Unintended consequences: the tech revolution

August 9, 2010

All the writing, sealing, stamping and mailing I’ve done lately has made me consider how correspondence has evolved over the last couple of decades. Or devolved, depending on your perspective. It took a while, but computers have changed everything.

And now, the U.S. Postal Service (whose roots were in the Pony Express, remember?) is in danger of extinction. So we may be witnessing the last gasp of a dying art: handwritten and mailed correspondence.

The very best invention: adhesive stamps. Remember the taste of stamp glue? When did we last have to lick a stamp? We may be the last generation to have done that.

The one-cent stamp is like a penny, today. What can you do with it? This isn’t a one-center but I love this image. It’s a new stamp, one of the Royal Mail’s 2010 set commemorating great rock albums. Can you imagine the USPS doing something this cool? I hate to admit that I don’t know whose album cover this is. Do you?

But look–Let it Bleed (my favorite album of all time) has a stamp. Oh, I hate the thought of cool stamps like this becoming artifacts.

I’m waiting for this commemorative stamp. Surely we’ll see it before the USPS goes under.

If you’re under, say 45 years of age, you’ve probably never used one of these. It’s a manual typewriter and boy, the keys took some effort to push. I can’t imagine typing for long on one today. But I typed many a letter for my parents on one. (And papers for school!)

About five years ago, an 19-year-old intern in the office in which I worked looked at one of these sitting on a cabinet, and, puzzled, asked: “What is that?”

It’s an IBM Selectric typewriter. It came out in 1961 and was state-of-the-art in typing until the PC became pervasive. In those days, we typed, rather than “keyboarded.” Do kids take a course called “typing” anymore? Or is it called something else?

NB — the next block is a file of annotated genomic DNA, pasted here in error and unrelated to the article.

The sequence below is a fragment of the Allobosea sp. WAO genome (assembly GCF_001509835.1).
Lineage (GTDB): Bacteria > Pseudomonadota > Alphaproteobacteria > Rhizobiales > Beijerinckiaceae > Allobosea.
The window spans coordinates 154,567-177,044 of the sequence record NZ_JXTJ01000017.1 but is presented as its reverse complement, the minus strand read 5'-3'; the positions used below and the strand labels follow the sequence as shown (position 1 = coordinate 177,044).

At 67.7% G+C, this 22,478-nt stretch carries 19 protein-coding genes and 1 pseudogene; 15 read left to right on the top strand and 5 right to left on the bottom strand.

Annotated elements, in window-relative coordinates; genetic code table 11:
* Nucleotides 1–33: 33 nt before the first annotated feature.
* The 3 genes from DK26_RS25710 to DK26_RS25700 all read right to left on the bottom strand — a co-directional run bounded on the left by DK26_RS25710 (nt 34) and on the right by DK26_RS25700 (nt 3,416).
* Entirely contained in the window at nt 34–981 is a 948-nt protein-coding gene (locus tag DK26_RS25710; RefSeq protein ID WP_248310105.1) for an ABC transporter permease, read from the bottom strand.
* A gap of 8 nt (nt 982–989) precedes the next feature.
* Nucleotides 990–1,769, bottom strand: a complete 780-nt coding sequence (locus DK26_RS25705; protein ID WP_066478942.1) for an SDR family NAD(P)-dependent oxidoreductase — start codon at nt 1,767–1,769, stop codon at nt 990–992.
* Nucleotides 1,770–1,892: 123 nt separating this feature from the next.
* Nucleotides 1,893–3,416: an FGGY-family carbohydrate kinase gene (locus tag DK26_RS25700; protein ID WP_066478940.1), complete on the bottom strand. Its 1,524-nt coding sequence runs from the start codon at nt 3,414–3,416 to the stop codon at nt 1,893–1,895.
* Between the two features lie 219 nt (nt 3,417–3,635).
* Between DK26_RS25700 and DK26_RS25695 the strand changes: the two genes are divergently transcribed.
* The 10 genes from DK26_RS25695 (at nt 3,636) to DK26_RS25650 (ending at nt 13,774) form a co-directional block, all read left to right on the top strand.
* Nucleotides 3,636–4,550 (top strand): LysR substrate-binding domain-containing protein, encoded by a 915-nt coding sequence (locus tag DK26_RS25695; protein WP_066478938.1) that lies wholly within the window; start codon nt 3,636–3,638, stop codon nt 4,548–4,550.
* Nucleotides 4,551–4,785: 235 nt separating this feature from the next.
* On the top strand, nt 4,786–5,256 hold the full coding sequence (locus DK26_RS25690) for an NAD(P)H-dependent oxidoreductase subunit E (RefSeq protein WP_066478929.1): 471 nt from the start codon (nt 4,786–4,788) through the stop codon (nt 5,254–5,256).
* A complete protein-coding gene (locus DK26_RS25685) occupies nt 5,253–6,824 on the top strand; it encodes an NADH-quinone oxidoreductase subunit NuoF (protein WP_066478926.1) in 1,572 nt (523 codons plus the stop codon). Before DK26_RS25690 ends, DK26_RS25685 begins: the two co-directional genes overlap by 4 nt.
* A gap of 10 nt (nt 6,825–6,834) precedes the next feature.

Cursive. I remember learning it on paper just like this. I’m not sure penmanship is as important as it once was, but I think they still teach it in elementary school. I don’t know for how much longer, though.

And now, we’ve gone from this:

…to this:My Luddite husband has been playing with his Ipod and has decided that he, too, can now use a touchscreen comfortably.

I remember studying “diffusion of innovation” in the social psych PhD program I dropped out of. It’s how new things get integrated into popular use.

Apple does a really good job with this. I am not sure what “keyboarding” will look like in the future but for sure it’ll be done on a touchscreen, thanks to Apple.

(If you’re new to my blog, welcome! Click the header and check out my more recent posts. I hope you’ll come back often….and join the conversation!)

3 comments on “Unintended consequences: the tech revolution
  1. Anonymous says:

    I learned to type on a manual typewriter in the 70’s.

    The strange thing is my students freak out when I can continue typing while looking at them and not my hands. They find it hard to believe that I can do this. (I did get up to about 75 words a minute in the day.)

    I was also a military brat so I used to write about 20 pen pals a year when I was growing up in order to stay in touch with friends. I also collected post cards.

    Yeah those were the days.

  2. Anonymous says:

    The album cover on the Royal Mail stamp is Primal Screams Screamadelica


  3. If you’re new to my blog, welcome! Click the header to see my latest posts. And please come back often! (and join the conversation)

Leave a Reply

Your email address will not be published. Required fields are marked *


Follow Carol


Here you’ll find my blog, some of my essays, published writing, and my solo performances. There’s also a link to my Etsy shop for healing and grief tools offered through A Healing Spirit.


I love comments, so if something resonates with you in any way, don’t hesitate to leave a comment on my blog. Thank you for stopping by–oh, and why not subscribe so you don’t miss a single post?


Subscribe to my Blog

Receive notifications of my new blog posts directly to your email.